Here, plaintiff alleges that defendants' description of their opals as "synthetic," "laboratory-created" and "[manufacture name]-created" in interstate commercial advertisements and promotions is both literally false and misleading. Plaintiff further alleges that defendants' false and misleading advertising makes consumers assume that defendants' opals are identical in quality to plaintiff's own, thus concealing the reason for the cost difference between the products. (Cplt.¶ 53.) Plaintiff in effect charges defendants with gaining an unfair competitive advantage by using the false description. This claim adequately states a cause of action for false advertising under § 43(a) (1) (B).



For the reasons set forth above, the court denies defendants' motion to dismiss.



[1] The court has subject matter jurisdiction over the Lanham Act claims in this action pursuant to 15 U.S.C. § 1121 and 28 U.S.C. §§ 1332(a) and 1338(a). The court has subject matter jurisdiction over the state law claims in this action pursuant to 28 U.S.C. §§ 1338(b) and 1367(a). Venue is proper in this court pursuant to 28 U.S.C. § 1391(b) and (c).

[2] Although plaintiff titles Count I as a "Violation of Unregistered Trademark as per 43(a) (1) (A) of the Lanham Act," the substance of the count alleges a broader claim of false designation of origin and unfair competition. (Cplt. at 6.) Pursuant to Rule 8(f), F.R. Civ. P., the court will read Count I in accord with its substance.

[3] In a federal question action where a federal court is exercising supplemental jurisdiction over state claims, the federal court applies the choice-of-law rules of the forum state. See Rogers v. Grimaldi, 875 F.2d 994, 1002 (2d Cir.1989). Under New York choice-of-law rules, New York law properly applies to this case since the plaintiff is based in New York, the alleged harm occurred in New York, and the defendants do business in New York. See Lazard Freres & Co. v. Protective Life Ins., Co., 108 F.3d 1531, 1539 (2d Cir.1997) (holding that New York applies the law of the state having the most significant contacts to the underlying transaction).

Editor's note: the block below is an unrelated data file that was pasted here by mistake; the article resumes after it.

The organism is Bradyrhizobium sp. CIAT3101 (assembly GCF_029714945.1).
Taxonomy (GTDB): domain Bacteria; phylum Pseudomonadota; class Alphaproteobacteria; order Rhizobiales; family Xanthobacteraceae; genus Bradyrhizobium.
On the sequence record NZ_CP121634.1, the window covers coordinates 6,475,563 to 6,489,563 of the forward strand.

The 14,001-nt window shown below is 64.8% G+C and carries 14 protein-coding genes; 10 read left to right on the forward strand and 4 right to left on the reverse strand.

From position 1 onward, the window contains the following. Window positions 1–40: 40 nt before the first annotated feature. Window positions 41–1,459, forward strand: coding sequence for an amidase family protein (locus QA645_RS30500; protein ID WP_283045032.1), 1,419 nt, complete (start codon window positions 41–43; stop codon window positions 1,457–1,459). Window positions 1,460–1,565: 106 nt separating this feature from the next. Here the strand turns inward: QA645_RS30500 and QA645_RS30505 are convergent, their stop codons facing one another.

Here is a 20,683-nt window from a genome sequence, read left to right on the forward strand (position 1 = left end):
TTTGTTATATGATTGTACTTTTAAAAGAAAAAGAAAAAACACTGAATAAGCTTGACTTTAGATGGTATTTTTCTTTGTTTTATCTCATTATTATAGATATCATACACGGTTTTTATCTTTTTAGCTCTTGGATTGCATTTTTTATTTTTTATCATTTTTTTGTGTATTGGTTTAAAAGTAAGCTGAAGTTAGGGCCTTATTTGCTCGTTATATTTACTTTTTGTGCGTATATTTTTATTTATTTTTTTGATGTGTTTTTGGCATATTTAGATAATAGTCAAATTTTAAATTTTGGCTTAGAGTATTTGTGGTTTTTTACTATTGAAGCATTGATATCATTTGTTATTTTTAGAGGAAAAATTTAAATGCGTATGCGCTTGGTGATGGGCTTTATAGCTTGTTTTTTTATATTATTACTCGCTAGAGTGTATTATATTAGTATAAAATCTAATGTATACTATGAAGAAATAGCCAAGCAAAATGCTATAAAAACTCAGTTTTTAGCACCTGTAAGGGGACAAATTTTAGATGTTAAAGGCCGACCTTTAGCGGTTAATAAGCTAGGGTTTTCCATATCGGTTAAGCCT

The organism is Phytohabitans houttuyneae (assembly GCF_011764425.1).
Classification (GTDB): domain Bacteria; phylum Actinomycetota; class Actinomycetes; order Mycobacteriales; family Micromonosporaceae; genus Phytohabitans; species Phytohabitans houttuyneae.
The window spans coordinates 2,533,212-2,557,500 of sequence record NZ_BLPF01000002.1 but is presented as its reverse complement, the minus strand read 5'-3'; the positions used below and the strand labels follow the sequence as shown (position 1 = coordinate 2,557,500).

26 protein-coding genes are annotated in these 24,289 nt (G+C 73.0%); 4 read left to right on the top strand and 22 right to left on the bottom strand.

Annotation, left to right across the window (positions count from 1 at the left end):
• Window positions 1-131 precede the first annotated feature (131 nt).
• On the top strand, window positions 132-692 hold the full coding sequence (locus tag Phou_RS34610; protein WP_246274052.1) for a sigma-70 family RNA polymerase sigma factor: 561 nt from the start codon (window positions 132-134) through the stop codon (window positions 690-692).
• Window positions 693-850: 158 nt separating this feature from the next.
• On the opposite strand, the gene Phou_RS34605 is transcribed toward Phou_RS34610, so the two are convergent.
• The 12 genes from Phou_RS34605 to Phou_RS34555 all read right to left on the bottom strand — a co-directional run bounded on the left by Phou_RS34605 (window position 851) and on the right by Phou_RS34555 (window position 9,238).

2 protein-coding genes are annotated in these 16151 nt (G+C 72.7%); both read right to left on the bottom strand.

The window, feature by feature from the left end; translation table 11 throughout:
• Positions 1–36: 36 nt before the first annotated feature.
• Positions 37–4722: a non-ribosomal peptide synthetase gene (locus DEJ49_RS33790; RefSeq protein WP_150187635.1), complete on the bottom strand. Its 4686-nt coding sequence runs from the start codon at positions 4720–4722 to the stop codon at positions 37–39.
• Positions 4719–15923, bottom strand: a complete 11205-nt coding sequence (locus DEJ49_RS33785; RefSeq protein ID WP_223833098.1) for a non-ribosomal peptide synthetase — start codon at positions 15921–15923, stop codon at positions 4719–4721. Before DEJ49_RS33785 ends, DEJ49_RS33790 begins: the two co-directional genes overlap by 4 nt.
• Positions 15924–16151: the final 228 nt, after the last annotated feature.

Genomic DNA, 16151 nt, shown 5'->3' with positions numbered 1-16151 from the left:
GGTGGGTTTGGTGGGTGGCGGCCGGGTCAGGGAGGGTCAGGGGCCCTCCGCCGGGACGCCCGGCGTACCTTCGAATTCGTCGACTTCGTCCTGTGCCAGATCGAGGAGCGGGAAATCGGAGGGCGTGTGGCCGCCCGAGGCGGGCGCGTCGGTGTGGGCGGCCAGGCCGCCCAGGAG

[4] For the purposes of trademark protection, terms are classified into four degrees of distinctiveness: (i) generic, (ii) descriptive, (iii) suggestive, and (iv) arbitrary or fanciful. See Abercrombie & Fitch Co. v. Hunting World, Inc., 537 F.2d 4, 9 (2d Cir.1976).

[5] Defendants mistakenly assert that plaintiff is required to allege that defendants did not take all reasonable steps to prevent confusion. That is not an element of a prima facie case under § 43(a) (1) (A). See Genesee Brewing Co., Inc. v. Stroh Brewing Co., 124 F.3d 137, 150 (2d Cir.1997) (listing only (1) association of origin and (2) likelihood of confusion); Harley-Davidson, Inc. v. Grottanelli, 91 F. Supp. 2d 544, 546 (W.D.N.Y.2000) (same).

[6] Defendants assert that because the terms at issue are prescribed for use by many manufactures of jewelry, use of the terms cannot constitute a false designation of origin. (Defs.' Mem. at 17-18.) This is a misstatement of the law. The relevant rule is that if terms are "used by many manufacturers to describe the same or similar products," then their use by a defendant cannot constitute a false designation of origin. Joshua Meier Co. v. Albany Novelty Mfg. Co., 236 F.2d 144, 148 (2d Cir.1956) (emphasis added). Here, plaintiff asserts that it controls 85%-90% of the domestic market for synthetic opals, and therefore the term is not used by many manufacturers.

[7] Defendants assert that the court may decide whether there is a likelihood of confusion as a matter of law. In fact, a determination as to the likelihood of confusion is based on a fact specific inquiry inappropriate at this early stage in the proceedings. See Polaroid Corp. v. Polarad Electronics Corp., 287 F.2d 492, 495 (2d Cir.1961); Estee Lauder, Inc. v. The Gap, Inc., 108 F.3d 1503, 1509-10 (2d Cir. 1997). However, the court may make an initial finding as to whether a jury would find a likelihood of confusion as to source. See Textile Deliveries, 1990 WL 155709, at *6. Here, defendants have allegedly marketed opal products of inferior quality, through means such as the television and internet, under the same descriptive terms used by plaintiff for over ten years to describe its superior opal products, which consume 85%-90% of the domestic market. In short, the likelihood of confusion over the source of the product has been sufficiently alleged.